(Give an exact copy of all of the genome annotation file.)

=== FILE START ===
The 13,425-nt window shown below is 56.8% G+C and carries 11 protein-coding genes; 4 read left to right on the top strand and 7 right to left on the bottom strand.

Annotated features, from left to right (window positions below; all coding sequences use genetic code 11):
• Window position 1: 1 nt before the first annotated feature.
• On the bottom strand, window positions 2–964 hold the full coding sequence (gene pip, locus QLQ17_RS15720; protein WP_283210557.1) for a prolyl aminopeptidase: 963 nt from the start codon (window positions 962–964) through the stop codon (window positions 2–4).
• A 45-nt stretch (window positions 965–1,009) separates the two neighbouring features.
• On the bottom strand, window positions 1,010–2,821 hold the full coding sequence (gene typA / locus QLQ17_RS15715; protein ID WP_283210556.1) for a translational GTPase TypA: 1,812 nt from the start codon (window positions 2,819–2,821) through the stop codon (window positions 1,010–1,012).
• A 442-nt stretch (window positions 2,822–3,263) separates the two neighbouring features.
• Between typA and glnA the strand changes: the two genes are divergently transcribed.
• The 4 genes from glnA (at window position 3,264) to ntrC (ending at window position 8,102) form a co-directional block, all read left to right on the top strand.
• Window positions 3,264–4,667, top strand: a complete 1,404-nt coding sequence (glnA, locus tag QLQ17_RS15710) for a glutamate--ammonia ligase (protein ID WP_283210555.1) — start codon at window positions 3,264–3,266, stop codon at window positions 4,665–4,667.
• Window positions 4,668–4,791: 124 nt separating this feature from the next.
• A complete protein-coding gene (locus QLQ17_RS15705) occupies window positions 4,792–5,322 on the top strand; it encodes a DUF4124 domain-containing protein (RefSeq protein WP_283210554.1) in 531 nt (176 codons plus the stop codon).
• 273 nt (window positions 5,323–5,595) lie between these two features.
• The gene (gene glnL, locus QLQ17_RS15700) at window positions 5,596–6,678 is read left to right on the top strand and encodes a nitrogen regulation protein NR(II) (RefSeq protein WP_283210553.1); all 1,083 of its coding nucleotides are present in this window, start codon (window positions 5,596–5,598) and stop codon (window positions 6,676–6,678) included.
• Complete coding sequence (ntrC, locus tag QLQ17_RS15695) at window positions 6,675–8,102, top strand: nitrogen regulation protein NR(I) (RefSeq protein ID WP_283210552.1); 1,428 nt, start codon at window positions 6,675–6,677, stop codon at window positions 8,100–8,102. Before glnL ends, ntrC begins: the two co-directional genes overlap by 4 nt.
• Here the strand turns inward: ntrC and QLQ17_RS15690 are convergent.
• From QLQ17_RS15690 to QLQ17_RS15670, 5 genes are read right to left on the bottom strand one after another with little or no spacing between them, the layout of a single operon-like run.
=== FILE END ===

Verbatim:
The 13,425-nt window shown below is 56.8% G+C and carries 11 protein-coding genes; 4 read left to right on the top strand and 7 right to left on the bottom strand.

Annotated features, from left to right (window positions below; all coding sequences use genetic code 11):
• Window position 1: 1 nt before the first annotated feature.
• On the bottom strand, window positions 2–964 hold the full coding sequence (gene pip, locus QLQ17_RS15720; protein WP_283210557.1) for a prolyl aminopeptidase: 963 nt from the start codon (window positions 962–964) through the stop codon (window positions 2–4).
• A 45-nt stretch (window positions 965–1,009) separates the two neighbouring features.
• On the bottom strand, window positions 1,010–2,821 hold the full coding sequence (gene typA / locus QLQ17_RS15715; protein ID WP_283210556.1) for a translational GTPase TypA: 1,812 nt from the start codon (window positions 2,819–2,821) through the stop codon (window positions 1,010–1,012).
• A 442-nt stretch (window positions 2,822–3,263) separates the two neighbouring features.
• Between typA and glnA the strand changes: the two genes are divergently transcribed.
• The 4 genes from glnA (at window position 3,264) to ntrC (ending at window position 8,102) form a co-directional block, all read left to right on the top strand.
• Window positions 3,264–4,667, top strand: a complete 1,404-nt coding sequence (glnA, locus tag QLQ17_RS15710) for a glutamate--ammonia ligase (protein ID WP_283210555.1) — start codon at window positions 3,264–3,266, stop codon at window positions 4,665–4,667.
• Window positions 4,668–4,791: 124 nt separating this feature from the next.
• A complete protein-coding gene (locus QLQ17_RS15705) occupies window positions 4,792–5,322 on the top strand; it encodes a DUF4124 domain-containing protein (RefSeq protein WP_283210554.1) in 531 nt (176 codons plus the stop codon).
• 273 nt (window positions 5,323–5,595) lie between these two features.
• The gene (gene glnL, locus QLQ17_RS15700) at window positions 5,596–6,678 is read left to right on the top strand and encodes a nitrogen regulation protein NR(II) (RefSeq protein WP_283210553.1); all 1,083 of its coding nucleotides are present in this window, start codon (window positions 5,596–5,598) and stop codon (window positions 6,676–6,678) included.
• Complete coding sequence (ntrC, locus tag QLQ17_RS15695) at window positions 6,675–8,102, top strand: nitrogen regulation protein NR(I) (RefSeq protein ID WP_283210552.1); 1,428 nt, start codon at window positions 6,675–6,677, stop codon at window positions 8,100–8,102. Before glnL ends, ntrC begins: the two co-directional genes overlap by 4 nt.
• Here the strand turns inward: ntrC and QLQ17_RS15690 are convergent.
• From QLQ17_RS15690 to QLQ17_RS15670, 5 genes are read right to left on the bottom strand one after another with little or no spacing between them, the layout of a single operon-like run.